by Dagmar Symes
After five years, my assignment has come to an end, and here I am reflecting on the country I fell deeply in love with. I was blessed to be entrusted with a luxury hotel opening under very difficult and challenging circumstances, and I have enjoyed my time at the helm of the InterContinental Phoenicia, La Grande Dame du Moyen Orient. Beirut was always known as the Paris of the Middle East, and it certainly has the potential to reclaim this title with its present attributes. I have experienced Lebanon as one of the most modern, stimulating, breathtaking yet nostalgic, disruptive places—the contradictory land of the cedars.
Geopolitical challenges and negative perceptions abroad have made Lebanon’s future dependent on the region’s political playground. To return Lebanon to its rightful place as a tourist destination, the country has to be promoted in a purely positive light based on its strengths and unique features—particularly its diversity. It is renowned for its abundance in nature, rich history, vibrant art, music, and fashion scene, culture, architecture, culinary excellence, and, foremost, its friendly, hospitable, and generous people. Should the new government come up with a holistic approach to drive the country’s touristic development in the right direction, Lebanon will fly. This includes the redevelopment of the country’s infrastructure, such as broadening public transportation, the further extension of the Rafic Hariri International Airport, and improvements to the road network.
Although I understand the environmental, economic, and political challenges, Lebanon deserves to be promoted as the Middle Eastern go-to destination. Only then will the hospitality sector have a true chance at healthy development and prove its legitimate position in the international community. Who would have ever thought that you could ski in the heart of the Middle East?
Lebanon boasts the most reputable academic institutions in the region and is a true talent provider in all aspects. Conversing in three languages, as well as having an excellent education provides a huge competitive advantage within the international professional community. I feel, however, that the country’s privately financed education, to some extent, undermines the need for basic expertise within the tourism industry. While education is key to success in life, hospitality is a service industry in which attitude, humbleness, and the right skillset are the basic pillars. Society still stigmatizes certain professions and views certain operational positions in the hospitality industry as somewhat degrading and non-reputable. Yet, the hotel industry relies on its hardworking operational team members, who form the core and the heart of the industry. In other words, the norms set by society are somewhat contradictory to our business. Furthermore, financial investments in the education system are highly unlikely to give good returns at short term.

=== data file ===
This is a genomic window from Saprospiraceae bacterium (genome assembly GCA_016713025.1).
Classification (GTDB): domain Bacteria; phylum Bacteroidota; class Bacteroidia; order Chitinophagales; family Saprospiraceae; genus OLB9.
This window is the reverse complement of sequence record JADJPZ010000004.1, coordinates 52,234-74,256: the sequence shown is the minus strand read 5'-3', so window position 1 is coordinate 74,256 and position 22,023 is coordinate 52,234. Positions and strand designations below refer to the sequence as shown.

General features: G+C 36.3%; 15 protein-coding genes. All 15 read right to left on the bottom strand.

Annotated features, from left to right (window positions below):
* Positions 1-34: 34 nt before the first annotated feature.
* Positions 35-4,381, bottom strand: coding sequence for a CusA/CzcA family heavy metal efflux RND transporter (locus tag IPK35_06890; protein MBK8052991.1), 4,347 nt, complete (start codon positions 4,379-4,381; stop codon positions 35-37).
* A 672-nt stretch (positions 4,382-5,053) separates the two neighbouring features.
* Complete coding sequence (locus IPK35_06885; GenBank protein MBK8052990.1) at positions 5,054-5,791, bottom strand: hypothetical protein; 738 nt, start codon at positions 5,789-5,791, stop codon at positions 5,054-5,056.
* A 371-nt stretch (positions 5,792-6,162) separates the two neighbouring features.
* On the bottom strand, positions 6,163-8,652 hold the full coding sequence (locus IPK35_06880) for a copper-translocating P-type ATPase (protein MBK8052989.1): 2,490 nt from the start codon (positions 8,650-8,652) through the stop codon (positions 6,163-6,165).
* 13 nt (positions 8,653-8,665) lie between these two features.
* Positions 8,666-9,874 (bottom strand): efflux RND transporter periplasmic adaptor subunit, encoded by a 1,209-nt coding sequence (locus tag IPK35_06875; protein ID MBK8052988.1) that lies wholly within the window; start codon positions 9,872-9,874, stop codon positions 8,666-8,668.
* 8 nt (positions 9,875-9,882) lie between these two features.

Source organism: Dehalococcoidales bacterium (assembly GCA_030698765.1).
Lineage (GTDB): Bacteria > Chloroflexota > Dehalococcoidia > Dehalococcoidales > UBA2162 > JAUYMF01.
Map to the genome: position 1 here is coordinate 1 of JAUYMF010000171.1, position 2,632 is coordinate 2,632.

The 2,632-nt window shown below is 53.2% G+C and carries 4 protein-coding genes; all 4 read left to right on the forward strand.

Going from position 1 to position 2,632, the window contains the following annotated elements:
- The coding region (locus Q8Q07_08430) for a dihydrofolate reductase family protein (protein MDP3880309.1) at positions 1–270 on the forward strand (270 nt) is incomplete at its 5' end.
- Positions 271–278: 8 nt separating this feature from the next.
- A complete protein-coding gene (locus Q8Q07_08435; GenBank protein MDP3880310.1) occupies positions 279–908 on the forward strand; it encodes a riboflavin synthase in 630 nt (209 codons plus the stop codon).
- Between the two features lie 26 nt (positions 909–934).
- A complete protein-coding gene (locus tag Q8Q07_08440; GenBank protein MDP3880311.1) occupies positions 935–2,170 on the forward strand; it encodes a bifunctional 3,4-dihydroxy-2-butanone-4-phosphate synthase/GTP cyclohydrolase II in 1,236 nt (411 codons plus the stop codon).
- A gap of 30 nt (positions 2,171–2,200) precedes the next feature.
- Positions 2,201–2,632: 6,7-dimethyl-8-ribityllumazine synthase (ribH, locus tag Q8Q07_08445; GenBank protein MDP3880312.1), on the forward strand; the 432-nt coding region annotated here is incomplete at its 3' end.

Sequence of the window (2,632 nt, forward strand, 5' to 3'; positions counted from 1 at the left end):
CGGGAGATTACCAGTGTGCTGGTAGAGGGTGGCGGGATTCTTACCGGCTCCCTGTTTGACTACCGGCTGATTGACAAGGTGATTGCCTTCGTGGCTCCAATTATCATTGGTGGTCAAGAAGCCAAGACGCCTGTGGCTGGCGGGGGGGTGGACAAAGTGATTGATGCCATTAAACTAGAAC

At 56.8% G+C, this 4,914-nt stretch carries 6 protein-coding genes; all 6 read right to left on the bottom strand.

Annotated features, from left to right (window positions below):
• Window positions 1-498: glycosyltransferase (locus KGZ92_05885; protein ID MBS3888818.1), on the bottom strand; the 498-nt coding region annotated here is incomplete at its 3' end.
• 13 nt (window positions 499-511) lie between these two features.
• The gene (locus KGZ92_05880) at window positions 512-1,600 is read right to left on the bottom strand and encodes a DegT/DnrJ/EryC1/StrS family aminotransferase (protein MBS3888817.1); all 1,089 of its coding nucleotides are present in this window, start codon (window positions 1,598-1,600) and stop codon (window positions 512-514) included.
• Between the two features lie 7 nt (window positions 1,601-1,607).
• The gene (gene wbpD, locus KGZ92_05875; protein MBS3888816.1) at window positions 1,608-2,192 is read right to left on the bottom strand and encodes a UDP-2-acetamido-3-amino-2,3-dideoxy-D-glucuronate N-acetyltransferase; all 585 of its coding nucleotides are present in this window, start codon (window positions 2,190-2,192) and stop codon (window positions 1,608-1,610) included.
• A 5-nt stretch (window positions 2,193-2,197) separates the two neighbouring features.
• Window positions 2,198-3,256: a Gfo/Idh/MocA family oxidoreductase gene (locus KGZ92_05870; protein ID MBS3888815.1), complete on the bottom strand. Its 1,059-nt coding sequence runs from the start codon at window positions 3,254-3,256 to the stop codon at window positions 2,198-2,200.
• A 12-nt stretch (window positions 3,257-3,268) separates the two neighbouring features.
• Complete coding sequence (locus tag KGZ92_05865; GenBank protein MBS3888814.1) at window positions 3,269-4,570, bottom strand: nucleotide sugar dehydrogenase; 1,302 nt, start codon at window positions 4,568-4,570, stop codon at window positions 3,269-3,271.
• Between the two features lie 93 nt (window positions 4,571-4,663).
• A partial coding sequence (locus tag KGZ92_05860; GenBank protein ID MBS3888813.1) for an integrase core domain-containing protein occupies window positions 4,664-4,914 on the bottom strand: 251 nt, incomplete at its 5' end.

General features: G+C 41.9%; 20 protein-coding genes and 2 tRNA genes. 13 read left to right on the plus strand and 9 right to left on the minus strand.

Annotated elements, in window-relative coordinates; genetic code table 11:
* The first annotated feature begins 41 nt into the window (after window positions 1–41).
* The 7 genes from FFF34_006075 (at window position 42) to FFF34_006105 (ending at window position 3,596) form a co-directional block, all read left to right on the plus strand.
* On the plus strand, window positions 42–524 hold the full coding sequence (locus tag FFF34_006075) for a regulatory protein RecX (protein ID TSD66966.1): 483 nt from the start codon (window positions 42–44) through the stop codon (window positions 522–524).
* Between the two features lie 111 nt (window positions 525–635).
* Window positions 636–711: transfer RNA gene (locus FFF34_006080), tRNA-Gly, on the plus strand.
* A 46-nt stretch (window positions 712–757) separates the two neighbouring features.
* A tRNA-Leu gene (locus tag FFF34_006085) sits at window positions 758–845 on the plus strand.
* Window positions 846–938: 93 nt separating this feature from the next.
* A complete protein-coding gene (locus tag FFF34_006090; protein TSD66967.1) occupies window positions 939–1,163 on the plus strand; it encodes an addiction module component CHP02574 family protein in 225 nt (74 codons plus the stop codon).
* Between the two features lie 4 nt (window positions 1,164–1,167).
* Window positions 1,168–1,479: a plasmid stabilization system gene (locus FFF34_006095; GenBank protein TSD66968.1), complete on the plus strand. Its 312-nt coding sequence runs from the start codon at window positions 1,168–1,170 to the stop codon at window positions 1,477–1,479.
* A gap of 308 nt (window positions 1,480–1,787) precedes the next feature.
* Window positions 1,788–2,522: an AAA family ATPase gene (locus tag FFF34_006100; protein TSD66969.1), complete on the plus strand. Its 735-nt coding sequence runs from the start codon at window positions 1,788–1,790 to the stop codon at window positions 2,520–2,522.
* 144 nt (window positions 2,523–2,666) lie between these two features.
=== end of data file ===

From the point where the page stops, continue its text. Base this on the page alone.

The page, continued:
Technical and vocational institutes need to be elevated in the public esteem to the level of a prime talent hub for our industry and must increase in number. Meanwhile, private institutions’ teaching should adopt the humbleness and service-oriented approach that is the base of our industry. Society has to mature and develop an honest open-mindedness to educational diversity, gender equality, religious co-existence, and multinational cultures.
One of Lebanon’s main challenges is that even the younger generation live in a world of “what could have been” instead of “what could be.” Past-related thinking prevails against future oriented progression—passive versus proactive. Change is necessary for extraordinary results, thus actions speak louder than words. The habit of blaming the establishment and complaining rather than envisioning and creating the future has to be addressed. The Lebanese people have proven to be resilient and to fight against all odds, while bearing in mind that government institutions will likely remain an issue. Society can have a huge impact on the positive development of the country—whereas a negative mindset will never give you a positive life.
Lebanon’s hospitality has it all, if society anticipates a future-oriented growth mindset and positive thinking, despite ongoing internal and external hurdles. As a German, I dare to draw a parallel. If the Germans tore down the wall, why can the Lebanese not tear down their virtual wall? “Wir sind das Volk!” I have never been intimidated by how it is done in Lebanon—“wasta and habibi”—but have focused instead on achieving what needs to be done, in the right way. Lebanon is so close to my heart that, as an adopted citizen, I see the beauty and opportunities lying ahead for a prosperous future.
Dagmar Symes is the former general manager of Phoenicia Hotel Beirut (2016-2018) and Kempinski Summerland Resort (2013-2016). She has recently been appointed as general manager of the Anantara Al Jabal Al Akhdar Resort in Oman.